• New Mexico school shooting suspect to remain in custody

ALBUQUERQUE, N.M. (AP) — A 13-year-old New Mexico boy accused of shooting and killing a classmate will remain in custody pending trial. A Children's Court judge agreed with prosecutors Tuesday and ordered the boy to remain at the Bernalillo County Youth Services Center. He's charged with an open count of murder and unlawful carrying of a deadly weapon on school premises. The shooting happened during the lunch hour Friday at a middle school near downtown Albuquerque. Police have said the victim was trying to protect another boy who was being bullied. The suspect's lawyer raised issues of the boy's competency, saying he needs counseling and treatment for mental health issues.

  • New Mexico governor sets mask mandate, requires vaccination

ALBUQUERQUE, N.M. (AP) — Gov. Michelle Lujan Grisham is reinstating a mask mandate for all public indoor spaces. She also announced Tuesday that more people will be required to get vaccinated, including hospital employees and those who work at nursing homes and correctional facilities. All workers at schools in New Mexico must also get vaccinated or submit to weekly testing, and proof of vaccination will be required for anyone attending the state fair this year. State health officials also reiterated warnings that vaccinated people can still become infected and spread the virus, making masking and other precautions even more important.

  • New Mexico braces for end of federal unemployment bonuses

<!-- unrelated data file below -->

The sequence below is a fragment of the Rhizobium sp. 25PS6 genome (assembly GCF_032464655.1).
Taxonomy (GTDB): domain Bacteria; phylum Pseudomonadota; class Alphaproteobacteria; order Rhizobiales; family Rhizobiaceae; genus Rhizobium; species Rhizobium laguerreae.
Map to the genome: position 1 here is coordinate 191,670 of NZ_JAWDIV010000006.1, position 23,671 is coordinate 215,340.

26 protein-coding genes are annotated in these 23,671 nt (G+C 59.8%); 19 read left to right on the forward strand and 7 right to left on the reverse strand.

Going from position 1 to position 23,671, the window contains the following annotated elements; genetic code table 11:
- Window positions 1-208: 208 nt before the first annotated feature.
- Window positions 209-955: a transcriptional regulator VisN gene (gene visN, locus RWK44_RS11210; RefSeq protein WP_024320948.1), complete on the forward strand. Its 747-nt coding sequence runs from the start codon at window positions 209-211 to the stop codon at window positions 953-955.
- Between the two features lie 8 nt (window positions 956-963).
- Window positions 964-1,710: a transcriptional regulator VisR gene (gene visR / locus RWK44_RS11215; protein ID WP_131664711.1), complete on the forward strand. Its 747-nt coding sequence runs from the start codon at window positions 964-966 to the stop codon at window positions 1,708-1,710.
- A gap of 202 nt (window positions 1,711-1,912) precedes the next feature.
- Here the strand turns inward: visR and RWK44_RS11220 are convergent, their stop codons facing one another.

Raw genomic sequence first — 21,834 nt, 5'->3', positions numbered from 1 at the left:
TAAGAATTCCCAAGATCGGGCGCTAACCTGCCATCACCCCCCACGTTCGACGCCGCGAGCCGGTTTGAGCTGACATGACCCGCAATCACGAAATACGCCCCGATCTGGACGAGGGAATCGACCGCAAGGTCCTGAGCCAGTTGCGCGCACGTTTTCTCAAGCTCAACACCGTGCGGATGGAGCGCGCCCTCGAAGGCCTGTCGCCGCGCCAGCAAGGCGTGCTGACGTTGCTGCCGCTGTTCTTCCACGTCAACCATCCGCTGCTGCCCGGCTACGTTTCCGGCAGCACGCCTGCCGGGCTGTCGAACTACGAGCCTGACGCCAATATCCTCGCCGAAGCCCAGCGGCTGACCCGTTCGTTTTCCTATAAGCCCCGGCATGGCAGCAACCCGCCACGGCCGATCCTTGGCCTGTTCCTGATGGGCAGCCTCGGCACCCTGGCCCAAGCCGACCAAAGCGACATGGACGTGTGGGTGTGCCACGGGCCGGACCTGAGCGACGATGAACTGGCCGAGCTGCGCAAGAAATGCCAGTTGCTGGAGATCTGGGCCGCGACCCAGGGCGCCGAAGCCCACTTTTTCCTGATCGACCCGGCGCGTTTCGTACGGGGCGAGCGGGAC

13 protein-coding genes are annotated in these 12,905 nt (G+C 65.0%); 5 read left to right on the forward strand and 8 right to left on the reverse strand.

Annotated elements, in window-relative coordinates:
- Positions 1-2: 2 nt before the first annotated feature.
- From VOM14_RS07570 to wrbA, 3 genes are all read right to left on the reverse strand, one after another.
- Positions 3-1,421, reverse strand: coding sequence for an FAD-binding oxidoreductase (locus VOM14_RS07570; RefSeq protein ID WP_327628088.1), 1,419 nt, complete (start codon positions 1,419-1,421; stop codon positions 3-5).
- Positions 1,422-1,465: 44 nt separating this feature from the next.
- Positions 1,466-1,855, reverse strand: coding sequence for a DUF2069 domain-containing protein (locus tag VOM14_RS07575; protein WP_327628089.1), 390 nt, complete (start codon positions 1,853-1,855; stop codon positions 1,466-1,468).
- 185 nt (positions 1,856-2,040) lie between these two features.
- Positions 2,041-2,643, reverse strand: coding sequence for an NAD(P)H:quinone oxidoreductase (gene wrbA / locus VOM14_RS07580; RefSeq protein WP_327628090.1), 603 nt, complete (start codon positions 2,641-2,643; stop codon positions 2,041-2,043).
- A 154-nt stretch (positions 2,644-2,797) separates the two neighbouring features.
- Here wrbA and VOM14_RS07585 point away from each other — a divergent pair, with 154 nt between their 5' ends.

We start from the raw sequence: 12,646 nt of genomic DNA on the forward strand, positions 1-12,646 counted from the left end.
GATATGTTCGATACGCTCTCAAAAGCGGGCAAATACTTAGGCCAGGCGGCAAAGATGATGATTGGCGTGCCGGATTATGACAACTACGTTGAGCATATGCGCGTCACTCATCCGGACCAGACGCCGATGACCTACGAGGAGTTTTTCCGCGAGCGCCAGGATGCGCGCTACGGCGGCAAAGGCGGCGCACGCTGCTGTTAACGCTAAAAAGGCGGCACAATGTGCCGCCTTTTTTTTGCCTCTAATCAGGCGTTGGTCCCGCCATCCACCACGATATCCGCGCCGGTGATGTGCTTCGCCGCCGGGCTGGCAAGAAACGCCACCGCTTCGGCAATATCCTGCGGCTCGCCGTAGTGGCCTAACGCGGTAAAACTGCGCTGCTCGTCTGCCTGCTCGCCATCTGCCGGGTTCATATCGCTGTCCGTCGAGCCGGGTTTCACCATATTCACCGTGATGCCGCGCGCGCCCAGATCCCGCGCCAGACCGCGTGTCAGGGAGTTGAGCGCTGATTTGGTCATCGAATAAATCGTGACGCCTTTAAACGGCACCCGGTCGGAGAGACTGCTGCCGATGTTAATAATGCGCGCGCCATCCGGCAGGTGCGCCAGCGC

SANTA FE, N.M. (AP) — State labor and workforce training officials are bracing for the end of a $300 weekly federal bonus in unemployment benefits that also bolstered income for the self-employed and gig-economy workers in response to the pandemic. New Mexico officials used an online forum Tuesday to direct people on unemployment toward resources for job postings, career training, mock interviews and even free desk space and phones at Workforce Connection offices. Supplemental unemployment benefits expire Sept. 4 across New Mexico as related federal programs come to a close. Workforce Solutions Secretary Ricky Serna said benefit changes predominantly affect the self-employed, contract workers and other so-called gig workers.

  • US moves to cut backlog of asylum cases at US-Mexico border

WASHINGTON (AP) — The Biden administration is proposing changing how asylum claims are handled. The aim is to reduce the backlog of cases from the U.S.-Mexico border that's left people waiting years to find out whether they'll be allowed to stay in America. Under the proposal, routine asylum cases no longer would automatically be referred to the overwhelmed immigration court system managed by the Justice Department. Instead, they'd be handled by asylum officers from U.S. Citizenship and Immigration Services,. That's seen as a way to help people with legitimate claims for protection while allowing officials to more quickly deal with people who don't qualify for asylum or are taking advantage of the long delay to stay in the United States.